What would be a good thesis concerning Harriet Tubman and the Underground Railroad?
Harriet Tubman overcame extraordinary adversity to become a historical figure, and so thesis statements about her early life would give a lot of material to work from. For example, she was put to work at age six, and from that moment on endured beatings and harsh conditions as she grew. You could write: "Because of her hard childhood, Harriet Tubman was well-prepared to overcome racism and brutality in her later years."
Another area is the unsympathetic view that other slaves had for her dreams; her first husband, John, was a free man but did not want to help Harriet become free. He claimed that his life was acceptable and there was no point inviting danger and the ire of slave-owners. You could write: "Despite the discouragement of those close to her, Harriet Tubman never stopped believing that she could be free."
Another area is the Underground Railroad, which was the route that Harriet took to escape slavery. She later became a "conductor" on the Railroad, helping other slaves escape; she claimed that over twenty missions, she never lost a "passenger" to surrender or betrayal. A good thesis for this topic might be: "Harriet Tubman's experience with slavery, and her knowledge of human nature gained through personal experience, made her a very effective ally to the Underground Railroad."
Harriet Tubman was an extremely strong woman who was able to overcome massive barriers in order to free as many slaves as she did. I would start by researching her past and early life. Not only was she a Civil Rights revolutionary, but she also had her own personal life and struggles. While she is most commonly known for her work on the Underground Railroad (which was in fact not underground at all and more like a series of safe houses), she was also an activist in many other ways, after her time given to the Underground Railroad as well as before. She also worked to help the Union Army as a spy, and after the war she worked to help poor former slaves as well as the elderly in her community. A good thesis to represent this might read something like this: Harriet Tubman was an activist for civil rights in many ways throughout her life. Three major ways in which she was able to leave her impact were through her efforts with the Underground Railroad, her work as a spy in helping the Union Army, and the dedication of her life to the impoverished and elderly black communities post-war.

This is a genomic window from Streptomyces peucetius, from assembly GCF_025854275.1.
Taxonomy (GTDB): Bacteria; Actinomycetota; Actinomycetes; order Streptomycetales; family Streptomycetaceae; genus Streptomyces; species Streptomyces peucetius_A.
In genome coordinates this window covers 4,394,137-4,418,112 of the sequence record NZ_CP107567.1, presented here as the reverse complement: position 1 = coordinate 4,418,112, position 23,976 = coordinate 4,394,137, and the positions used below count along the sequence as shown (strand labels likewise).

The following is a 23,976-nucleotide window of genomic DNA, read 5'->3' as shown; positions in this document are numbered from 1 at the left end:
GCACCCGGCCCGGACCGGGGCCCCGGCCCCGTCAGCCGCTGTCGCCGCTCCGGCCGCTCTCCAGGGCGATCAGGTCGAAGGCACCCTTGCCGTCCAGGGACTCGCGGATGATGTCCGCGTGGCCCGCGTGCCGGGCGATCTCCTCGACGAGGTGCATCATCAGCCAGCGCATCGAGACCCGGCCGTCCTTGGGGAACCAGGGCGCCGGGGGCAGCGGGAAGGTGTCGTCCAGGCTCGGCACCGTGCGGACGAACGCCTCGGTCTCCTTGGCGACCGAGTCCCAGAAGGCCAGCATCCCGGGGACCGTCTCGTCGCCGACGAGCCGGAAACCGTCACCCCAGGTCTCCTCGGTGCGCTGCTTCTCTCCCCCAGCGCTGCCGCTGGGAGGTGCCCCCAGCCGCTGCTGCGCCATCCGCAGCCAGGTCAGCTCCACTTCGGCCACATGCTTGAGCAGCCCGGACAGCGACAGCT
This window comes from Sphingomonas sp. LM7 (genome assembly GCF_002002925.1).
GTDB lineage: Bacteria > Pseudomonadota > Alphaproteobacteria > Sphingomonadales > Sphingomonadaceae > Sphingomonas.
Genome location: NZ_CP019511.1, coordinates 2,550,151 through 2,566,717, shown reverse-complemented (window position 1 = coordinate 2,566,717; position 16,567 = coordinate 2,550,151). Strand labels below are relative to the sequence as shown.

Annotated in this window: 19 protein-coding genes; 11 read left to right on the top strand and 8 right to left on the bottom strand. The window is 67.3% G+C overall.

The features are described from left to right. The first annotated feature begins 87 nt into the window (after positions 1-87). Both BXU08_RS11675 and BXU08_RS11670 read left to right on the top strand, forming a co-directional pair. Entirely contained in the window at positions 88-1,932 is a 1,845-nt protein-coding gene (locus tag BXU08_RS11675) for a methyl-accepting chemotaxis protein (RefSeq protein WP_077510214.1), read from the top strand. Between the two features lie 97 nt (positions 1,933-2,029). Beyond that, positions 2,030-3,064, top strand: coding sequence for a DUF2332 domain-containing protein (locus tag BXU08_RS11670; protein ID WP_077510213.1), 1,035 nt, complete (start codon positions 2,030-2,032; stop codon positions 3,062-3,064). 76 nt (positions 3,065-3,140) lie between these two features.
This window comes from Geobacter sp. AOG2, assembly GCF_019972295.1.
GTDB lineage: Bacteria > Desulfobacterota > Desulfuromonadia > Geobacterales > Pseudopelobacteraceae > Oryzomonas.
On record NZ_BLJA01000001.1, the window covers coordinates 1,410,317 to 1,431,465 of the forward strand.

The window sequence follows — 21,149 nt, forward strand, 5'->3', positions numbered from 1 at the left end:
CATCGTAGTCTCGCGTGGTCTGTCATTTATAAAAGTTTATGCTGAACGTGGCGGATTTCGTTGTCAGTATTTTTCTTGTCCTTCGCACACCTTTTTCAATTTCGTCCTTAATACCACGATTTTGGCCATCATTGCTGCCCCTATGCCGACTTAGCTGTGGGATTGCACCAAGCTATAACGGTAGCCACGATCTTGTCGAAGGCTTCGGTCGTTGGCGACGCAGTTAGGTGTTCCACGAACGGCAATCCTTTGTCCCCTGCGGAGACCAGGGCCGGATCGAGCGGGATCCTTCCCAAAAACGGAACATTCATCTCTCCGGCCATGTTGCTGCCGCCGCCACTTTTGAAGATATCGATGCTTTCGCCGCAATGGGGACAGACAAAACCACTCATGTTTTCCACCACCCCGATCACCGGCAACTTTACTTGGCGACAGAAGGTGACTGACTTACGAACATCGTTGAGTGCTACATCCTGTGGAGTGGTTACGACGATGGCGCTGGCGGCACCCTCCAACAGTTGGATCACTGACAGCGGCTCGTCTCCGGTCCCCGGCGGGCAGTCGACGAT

I would look at Harriet Tubman's accomplishments as a conductor on the Underground Railroad. Harriet Tubman guided hundreds of slaves to freedom in the North, all while putting her life in danger. She was quite courageous in taking an active stance against slavery. The book you are referring to is a piece of young adult fiction, but it helps to make the life of Harriet Tubman quite approachable for younger readers. While parts of the book are speculative, most of it did actually happen, although dialogue has been changed in order to fit the story. One possible thesis is that Harriet Tubman: Conductor on the Underground Railroad tells the very inspiring story of Harriet Tubman, a woman who had the courage to do what she could to end slavery. You could also note the adversity that Tubman endured as a young slave and how this adversity made her an ideal candidate to lead groups of people North in dangerous conditions.